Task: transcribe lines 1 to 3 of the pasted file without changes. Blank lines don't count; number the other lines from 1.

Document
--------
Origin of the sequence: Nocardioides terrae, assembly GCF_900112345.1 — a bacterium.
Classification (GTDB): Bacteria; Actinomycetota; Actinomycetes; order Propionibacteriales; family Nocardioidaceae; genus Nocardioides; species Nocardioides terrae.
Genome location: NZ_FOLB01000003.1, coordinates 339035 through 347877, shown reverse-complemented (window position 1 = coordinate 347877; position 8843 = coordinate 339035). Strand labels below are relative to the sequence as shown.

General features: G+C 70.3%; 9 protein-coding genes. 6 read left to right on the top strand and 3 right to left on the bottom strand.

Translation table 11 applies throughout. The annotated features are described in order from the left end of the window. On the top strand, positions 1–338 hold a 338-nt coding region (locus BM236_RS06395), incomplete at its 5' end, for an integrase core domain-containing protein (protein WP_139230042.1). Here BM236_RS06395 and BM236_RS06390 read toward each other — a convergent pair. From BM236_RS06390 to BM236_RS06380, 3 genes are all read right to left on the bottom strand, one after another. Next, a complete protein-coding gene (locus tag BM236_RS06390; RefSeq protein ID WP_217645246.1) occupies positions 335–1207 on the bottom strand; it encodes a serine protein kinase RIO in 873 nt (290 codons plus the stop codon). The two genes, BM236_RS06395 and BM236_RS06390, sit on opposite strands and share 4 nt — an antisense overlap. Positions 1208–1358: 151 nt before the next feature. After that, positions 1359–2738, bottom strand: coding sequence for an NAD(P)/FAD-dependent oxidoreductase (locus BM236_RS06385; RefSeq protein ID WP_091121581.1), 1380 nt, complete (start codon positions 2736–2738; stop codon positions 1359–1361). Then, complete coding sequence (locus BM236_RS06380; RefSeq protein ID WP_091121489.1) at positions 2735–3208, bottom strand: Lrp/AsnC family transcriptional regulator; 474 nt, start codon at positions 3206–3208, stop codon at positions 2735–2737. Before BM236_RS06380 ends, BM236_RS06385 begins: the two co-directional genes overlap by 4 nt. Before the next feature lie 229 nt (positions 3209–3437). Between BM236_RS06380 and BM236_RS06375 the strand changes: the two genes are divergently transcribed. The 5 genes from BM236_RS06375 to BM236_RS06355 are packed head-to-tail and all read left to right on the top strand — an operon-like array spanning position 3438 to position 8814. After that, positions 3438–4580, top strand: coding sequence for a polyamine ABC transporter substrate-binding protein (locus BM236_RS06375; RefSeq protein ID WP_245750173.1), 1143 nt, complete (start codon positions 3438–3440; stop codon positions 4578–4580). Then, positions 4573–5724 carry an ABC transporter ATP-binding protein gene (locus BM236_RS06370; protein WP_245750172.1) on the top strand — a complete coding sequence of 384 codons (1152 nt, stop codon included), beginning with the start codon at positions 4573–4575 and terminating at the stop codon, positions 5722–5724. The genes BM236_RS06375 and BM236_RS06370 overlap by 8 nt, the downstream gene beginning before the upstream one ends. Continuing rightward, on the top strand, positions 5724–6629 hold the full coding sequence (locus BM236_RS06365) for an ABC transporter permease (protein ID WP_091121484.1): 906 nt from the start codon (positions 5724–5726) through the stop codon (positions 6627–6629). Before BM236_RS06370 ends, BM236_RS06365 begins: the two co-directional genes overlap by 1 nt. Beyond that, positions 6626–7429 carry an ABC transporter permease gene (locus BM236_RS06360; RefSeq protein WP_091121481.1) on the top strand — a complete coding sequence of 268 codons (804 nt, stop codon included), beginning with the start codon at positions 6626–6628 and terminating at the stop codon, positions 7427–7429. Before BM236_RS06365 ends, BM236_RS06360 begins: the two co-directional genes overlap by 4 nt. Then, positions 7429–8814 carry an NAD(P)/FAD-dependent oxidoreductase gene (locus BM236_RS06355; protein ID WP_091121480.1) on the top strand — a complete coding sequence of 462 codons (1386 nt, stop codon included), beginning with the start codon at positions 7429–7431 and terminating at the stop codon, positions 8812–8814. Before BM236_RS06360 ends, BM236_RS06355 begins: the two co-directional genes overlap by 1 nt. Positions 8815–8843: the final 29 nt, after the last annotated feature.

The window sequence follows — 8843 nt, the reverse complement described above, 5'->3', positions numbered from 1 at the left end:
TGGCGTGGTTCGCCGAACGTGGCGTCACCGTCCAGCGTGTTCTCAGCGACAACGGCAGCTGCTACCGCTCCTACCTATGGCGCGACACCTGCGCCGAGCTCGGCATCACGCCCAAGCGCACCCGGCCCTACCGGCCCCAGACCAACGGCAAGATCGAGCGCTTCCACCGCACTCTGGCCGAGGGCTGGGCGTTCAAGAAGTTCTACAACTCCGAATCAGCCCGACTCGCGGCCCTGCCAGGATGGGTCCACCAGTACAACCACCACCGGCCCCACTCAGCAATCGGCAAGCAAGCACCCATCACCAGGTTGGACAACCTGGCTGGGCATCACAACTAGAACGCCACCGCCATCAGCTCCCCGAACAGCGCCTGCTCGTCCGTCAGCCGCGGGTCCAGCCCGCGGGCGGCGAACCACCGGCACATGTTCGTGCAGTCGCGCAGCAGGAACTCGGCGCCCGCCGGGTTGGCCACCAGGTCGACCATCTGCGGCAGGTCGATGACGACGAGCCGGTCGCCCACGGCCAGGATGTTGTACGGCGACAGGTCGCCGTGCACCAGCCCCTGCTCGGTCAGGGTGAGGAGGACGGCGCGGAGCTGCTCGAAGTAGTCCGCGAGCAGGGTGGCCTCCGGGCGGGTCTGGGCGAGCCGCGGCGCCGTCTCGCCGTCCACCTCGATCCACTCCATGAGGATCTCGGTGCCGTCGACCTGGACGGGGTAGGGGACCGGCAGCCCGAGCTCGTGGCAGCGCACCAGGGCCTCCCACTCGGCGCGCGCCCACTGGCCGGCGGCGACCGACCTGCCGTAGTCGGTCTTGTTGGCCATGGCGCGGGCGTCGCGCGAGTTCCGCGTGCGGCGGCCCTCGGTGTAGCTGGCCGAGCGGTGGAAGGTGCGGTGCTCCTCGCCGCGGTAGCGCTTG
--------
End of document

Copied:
Origin of the sequence: Nocardioides terrae, assembly GCF_900112345.1 — a bacterium.
Classification (GTDB): Bacteria; Actinomycetota; Actinomycetes; order Propionibacteriales; family Nocardioidaceae; genus Nocardioides; species Nocardioides terrae.
Genome location: NZ_FOLB01000003.1, coordinates 339035 through 347877, shown reverse-complemented (window position 1 = coordinate 347877; position 8843 = coordinate 339035). Strand labels below are relative to the sequence as shown.